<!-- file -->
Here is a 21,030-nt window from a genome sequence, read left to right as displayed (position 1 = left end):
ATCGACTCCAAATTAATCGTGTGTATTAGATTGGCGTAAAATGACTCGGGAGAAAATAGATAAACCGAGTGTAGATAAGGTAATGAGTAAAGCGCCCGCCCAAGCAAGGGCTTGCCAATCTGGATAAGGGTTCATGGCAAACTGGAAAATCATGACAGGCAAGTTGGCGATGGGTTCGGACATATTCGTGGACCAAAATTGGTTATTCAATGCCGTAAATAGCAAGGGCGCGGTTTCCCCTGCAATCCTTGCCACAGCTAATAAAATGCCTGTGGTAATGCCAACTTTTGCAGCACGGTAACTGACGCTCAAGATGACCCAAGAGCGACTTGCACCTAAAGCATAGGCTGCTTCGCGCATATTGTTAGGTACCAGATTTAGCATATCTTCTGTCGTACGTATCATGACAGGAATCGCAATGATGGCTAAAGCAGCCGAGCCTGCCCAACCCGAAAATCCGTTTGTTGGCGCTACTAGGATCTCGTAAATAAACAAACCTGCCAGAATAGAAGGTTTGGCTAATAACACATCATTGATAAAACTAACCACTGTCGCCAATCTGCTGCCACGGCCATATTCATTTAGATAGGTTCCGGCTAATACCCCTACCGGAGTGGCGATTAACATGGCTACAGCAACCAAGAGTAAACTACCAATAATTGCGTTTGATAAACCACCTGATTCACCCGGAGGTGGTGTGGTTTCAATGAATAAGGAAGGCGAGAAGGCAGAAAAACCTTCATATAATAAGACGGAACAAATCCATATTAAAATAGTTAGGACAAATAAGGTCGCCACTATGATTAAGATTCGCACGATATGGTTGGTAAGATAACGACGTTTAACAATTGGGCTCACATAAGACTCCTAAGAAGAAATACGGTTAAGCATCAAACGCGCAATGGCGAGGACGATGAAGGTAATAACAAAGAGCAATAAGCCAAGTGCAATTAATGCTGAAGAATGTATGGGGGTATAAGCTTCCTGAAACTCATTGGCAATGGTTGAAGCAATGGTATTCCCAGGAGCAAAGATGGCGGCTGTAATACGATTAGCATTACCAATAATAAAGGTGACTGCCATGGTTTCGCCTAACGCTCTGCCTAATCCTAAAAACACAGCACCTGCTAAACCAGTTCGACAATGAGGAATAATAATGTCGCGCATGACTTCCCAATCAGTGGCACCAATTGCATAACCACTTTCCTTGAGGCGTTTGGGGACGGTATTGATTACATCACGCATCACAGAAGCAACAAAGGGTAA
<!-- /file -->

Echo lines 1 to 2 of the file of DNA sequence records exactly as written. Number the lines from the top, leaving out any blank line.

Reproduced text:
Here is a 21,030-nt window from a genome sequence, read left to right as displayed (position 1 = left end):
ATCGACTCCAAATTAATCGTGTGTATTAGATTGGCGTAAAATGACTCGGGAGAAAATAGATAAACCGAGTGTAGATAAGGTAATGAGTAAAGCGCCCGCCCAAGCAAGGGCTTGCCAATCTGGATAAGGGTTCATGGCAAACTGGAAAATCATGACAGGCAAGTTGGCGATGGGTTCGGACATATTCGTGGACCAAAATTGGTTATTCAATGCCGTAAATAGCAAGGGCGCGGTTTCCCCTGCAATCCTTGCCACAGCTAATAAAATGCCTGTGGTAATGCCAACTTTTGCAGCACGGTAACTGACGCTCAAGATGACCCAAGAGCGACTTGCACCTAAAGCATAGGCTGCTTCGCGCATATTGTTAGGTACCAGATTTAGCATATCTTCTGTCGTACGTATCATGACAGGAATCGCAATGATGGCTAAAGCAGCCGAGCCTGCCCAACCCGAAAATCCGTTTGTTGGCGCTACTAGGATCTCGTAAATAAACAAACCTGCCAGAATAGAAGGTTTGGCTAATAACACATCATTGATAAAACTAACCACTGTCGCCAATCTGCTGCCACGGCCATATTCATTTAGATAGGTTCCGGCTAATACCCCTACCGGAGTGGCGATTAACATGGCTACAGCAACCAAGAGTAAACTACCAATAATTGCGTTTGATAAACCACCTGATTCACCCGGAGGTGGTGTGGTTTCAATGAATAAGGAAGGCGAGAAGGCAGAAAAACCTTCATATAATAAGACGGAACAAATCCATATTAAAATAGTTAGGACAAATAAGGTCGCCACTATGATTAAGATTCGCACGATATGGTTGGTAAGATAACGACGTTTAACAATTGGGCTCACATAAGACTCCTAAGAAGAAATACGGTTAAGCATCAAACGCGCAATGGCGAGGACGATGAAGGTAATAACAAAGAGCAATAAGCCAAGTGCAATTAATGCTGAAGAATGTATGGGGGTATAAGCTTCCTGAAACTCATTGGCAATGGTTGAAGCAATGGTATTCCCAGGAGCAAAGATGGCGGCTGTAATACGATTAGCATTACCAATAATAAAGGTGACTGCCATGGTTTCGCCTAACGCTCTGCCTAATCCTAAAAACACAGCACCTGCTAAACCAGTTCGACAATGAGGAATAATAATGTCGCGCATGACTTCCCAATCAGTGGCACCAATTGCATAACCACTTTCCTTGAGGCGTTTGGGGACGGTATTGATTACATCACGCATCACAGAAGCAACAAAGGGTAA